Diagnosis of a missed central line guidewire using critical care ultrasound
Central venous catheterization, though an imperative tool in the management of critically ill patient, is associated with a variety of complications and some of which can be life-threatening. Here, we report an index case in the field of critical care of detecting a missed guidewire primarily using a bedside critical care ultrasound.
Keywords: Central line, critical care, missed guidewire, ultrasound
Central line insertion is one of the most common daily procedures in critical care and emergency medicine practice. However, despite being a routine procedure, its complication rate may be as high as 12%.
These complications may be mechanical such as carotid injury and pneumothorax or guidewire-related such as kinking, breakage, or loss of guidewire.
Herein, we report the first case of missed guidewire, which was diagnosed by a critical care physician using a bedside ultrasound.
A 45-year-old male presented to our emergency department with a 5 days history of swelling in the right lower limb. Examination of the lower limb demonstrated tenderness and investigations revealed leukocytosis. A diagnosis of necrotizing fasciitis was made. Meanwhile, the condition of the patient deteriorated, and he progressed to septic shock. A right internal jugular venous central line was placed and after initial volume resuscitation and treatment with antibiotics, an extensive debridement was performed. The patient was intubated, placed on mechanical ventilation and inotropic support, and immediately transferred to the Medical Intensive Care Unit (ICU).
A bedside ultrasonography was arranged to assess the fluid and volume status of the patient. Surprisingly, an intraluminal hyperechoic shadow was seen, which raised the suspicion of a missed guidewire [Figure 1] and Video 1
An X-ray was ordered which confirmed the position of guidewire, extending from the right internal jugular vein up to inferior vena cava [Figure 2].
Ultrasound examination of the central venous line revealed the guidewire in its external part.
A left femoral central catheter was inserted immediately, and inotropic infusion pump was shifted to the femoral line. Meanwhile, the right internal jugular line was clamped and successfully removed along with the guidewire. A repeat bedside ultrasound [Figure 3] documenting the removal of the guidewire.
Percutaneous central venous puncture is a procedure requiring expertise, supervision, and meticulous attention during insertion. The loss of a guidewire is one of the rarely reversible complications of the central line insertion which carries risk, as well as medicolegal consequences to the patients and physicians.
Guidewire-related complications vary and the good thing about them that they are preventable provided taken the measures to prevent such complications.
Omar et al. proposed some useful tips both physician and technique related during the central line insertion to avoid this complication.
Complications due to missed guidewire can easily be prevented and avoided by paying attention to the step of advancing guidewire, having a checklist before the procedure and not allowing more than one guidewire per sterile field. In addition, holding on to the proximal tip of the wire at all times is fundamental in preventing this mistake.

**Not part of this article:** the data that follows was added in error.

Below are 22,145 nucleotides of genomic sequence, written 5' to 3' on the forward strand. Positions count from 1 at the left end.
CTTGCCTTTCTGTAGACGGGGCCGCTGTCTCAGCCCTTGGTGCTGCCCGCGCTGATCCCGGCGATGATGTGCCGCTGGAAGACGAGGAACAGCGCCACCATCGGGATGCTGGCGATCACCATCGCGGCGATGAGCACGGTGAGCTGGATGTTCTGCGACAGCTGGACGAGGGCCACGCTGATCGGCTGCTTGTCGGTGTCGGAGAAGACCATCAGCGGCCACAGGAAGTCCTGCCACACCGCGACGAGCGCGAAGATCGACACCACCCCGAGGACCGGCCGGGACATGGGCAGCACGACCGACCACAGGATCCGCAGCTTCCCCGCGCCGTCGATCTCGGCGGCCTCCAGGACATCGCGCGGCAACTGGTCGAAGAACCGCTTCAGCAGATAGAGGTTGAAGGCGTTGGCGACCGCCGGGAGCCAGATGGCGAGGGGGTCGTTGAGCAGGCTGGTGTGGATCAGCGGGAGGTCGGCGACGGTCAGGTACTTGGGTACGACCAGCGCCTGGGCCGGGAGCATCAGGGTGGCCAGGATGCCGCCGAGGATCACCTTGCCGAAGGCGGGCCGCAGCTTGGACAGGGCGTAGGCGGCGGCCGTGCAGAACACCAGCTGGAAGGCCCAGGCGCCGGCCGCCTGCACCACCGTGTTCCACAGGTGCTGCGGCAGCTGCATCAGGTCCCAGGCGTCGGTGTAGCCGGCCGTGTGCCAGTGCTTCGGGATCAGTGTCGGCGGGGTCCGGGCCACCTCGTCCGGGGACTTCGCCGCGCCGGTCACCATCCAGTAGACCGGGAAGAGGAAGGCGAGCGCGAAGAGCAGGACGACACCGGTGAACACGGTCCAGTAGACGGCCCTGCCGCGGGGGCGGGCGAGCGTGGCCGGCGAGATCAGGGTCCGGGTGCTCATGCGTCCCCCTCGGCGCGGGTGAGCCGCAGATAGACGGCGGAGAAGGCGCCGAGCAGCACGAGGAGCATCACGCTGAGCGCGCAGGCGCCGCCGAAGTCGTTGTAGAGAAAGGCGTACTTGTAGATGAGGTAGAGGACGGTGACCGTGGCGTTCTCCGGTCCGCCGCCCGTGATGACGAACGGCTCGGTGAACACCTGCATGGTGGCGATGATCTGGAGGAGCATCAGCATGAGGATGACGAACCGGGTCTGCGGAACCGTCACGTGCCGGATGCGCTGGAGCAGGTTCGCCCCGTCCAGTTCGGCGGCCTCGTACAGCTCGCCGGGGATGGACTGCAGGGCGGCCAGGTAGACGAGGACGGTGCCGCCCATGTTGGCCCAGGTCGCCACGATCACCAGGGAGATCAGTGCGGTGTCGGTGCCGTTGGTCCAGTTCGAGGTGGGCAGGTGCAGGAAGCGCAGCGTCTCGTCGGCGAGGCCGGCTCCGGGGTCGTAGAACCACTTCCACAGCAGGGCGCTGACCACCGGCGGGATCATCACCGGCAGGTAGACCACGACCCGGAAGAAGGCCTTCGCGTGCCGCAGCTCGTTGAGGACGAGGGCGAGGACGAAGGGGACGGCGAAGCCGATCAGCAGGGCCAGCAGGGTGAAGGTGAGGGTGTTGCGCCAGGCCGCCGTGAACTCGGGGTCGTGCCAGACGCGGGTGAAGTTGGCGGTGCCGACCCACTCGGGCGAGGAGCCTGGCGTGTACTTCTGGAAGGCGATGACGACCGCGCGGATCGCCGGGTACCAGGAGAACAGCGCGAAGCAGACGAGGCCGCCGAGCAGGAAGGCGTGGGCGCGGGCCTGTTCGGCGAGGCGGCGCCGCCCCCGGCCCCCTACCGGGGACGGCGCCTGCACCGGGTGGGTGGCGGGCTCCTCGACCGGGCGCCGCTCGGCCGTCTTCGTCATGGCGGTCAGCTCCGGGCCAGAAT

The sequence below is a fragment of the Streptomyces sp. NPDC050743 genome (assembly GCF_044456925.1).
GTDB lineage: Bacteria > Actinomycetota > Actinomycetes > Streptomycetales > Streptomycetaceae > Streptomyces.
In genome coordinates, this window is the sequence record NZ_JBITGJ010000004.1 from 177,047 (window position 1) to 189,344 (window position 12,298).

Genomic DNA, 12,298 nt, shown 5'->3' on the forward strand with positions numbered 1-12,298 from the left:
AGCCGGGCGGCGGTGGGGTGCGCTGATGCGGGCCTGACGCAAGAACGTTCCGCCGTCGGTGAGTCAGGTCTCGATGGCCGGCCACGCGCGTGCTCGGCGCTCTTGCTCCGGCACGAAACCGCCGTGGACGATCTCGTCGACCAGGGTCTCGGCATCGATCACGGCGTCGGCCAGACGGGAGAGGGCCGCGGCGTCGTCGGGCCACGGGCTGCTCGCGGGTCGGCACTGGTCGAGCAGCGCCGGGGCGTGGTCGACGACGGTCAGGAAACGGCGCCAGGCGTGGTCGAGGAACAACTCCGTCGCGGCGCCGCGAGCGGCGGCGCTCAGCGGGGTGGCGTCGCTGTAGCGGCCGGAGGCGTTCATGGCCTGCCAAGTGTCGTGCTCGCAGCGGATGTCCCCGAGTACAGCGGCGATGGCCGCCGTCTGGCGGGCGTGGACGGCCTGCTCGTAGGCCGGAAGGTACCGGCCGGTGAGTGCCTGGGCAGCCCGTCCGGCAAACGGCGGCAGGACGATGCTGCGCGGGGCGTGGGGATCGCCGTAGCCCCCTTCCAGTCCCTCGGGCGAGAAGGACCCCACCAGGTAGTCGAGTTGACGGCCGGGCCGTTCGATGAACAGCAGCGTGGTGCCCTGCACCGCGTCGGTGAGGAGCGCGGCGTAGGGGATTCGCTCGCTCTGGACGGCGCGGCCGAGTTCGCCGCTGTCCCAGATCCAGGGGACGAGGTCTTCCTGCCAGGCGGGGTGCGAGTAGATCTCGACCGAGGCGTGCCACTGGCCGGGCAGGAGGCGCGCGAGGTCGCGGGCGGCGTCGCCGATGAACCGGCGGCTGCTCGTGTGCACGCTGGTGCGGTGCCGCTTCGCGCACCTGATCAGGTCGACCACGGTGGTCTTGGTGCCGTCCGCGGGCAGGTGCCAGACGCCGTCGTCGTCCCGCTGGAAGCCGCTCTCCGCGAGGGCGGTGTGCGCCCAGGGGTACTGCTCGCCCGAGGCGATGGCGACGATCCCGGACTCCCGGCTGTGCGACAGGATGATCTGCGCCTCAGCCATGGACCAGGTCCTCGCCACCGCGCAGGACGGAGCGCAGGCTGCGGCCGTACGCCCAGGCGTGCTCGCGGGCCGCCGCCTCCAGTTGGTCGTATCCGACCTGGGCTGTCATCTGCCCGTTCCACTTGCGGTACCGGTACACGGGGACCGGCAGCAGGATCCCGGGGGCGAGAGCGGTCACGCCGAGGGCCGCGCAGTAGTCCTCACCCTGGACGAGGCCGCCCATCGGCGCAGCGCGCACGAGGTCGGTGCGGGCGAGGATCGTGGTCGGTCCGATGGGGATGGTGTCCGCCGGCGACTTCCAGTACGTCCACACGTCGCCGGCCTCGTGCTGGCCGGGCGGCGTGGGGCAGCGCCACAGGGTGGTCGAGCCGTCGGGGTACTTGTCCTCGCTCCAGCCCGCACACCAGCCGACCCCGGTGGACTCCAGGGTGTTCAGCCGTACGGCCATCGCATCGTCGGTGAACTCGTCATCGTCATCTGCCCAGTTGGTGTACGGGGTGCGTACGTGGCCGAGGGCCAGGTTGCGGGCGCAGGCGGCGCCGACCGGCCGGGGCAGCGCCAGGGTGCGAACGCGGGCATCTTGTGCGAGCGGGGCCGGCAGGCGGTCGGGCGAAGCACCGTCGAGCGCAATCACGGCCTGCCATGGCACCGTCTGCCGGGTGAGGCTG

Kute et al. presented a report concerning the loss of dialysis catheter guidewire and proposed certain tips to avoid this complication. They stressed on proper inspection of the catheter sets before their insertion and reiterated the importance of holding the proximal end of the guidewire at all times until removal from the vessel.
Many case reports were published regarding discovering the missed guidewire either immediately or within 2–6 months.,
Unfortunately, there is a report of longer duration missed guidewire, which was discovered  months after insertion. Uncomplicated removal was achieved in that case after 6 months, which is, to our knowledge, the longest reported interval for guidewire extraction.
A postprocedural chest radiograph is less frequently performed following cannulation of a femoral vein in adult patients in the ICU and that might explain the missed guidewire staying unnoticed till a chest X-ray is ordered for a different reason.
Ultrasonography has become an invaluable tool in the management of critically ill and injured patients, which makes it imperative for critical care physicians to stay up-to-date with this advanced modality.
Critical care ultrasound increasingly used for localization of the central vein catheter and detection of postprocedural pneumothorax an alternative to chest radiography. Nowadays, interventional radiology is the preferred modality for missed guidewire removal in which snare or basket can be used to retrieve the wire under fluoroscopy guidance.
We report our case as an index case of a missed guidewire, which was diagnosed as early as during the procedure using a bedside ultrasound. This will for sure add to the uses of ultrasound during this procedure, hence minimizing its complication rate.
Financial support and sponsorship
Conflicts of interest
There are no conflicts of interest.
[Figure 1], [Figure 2], [Figure 3]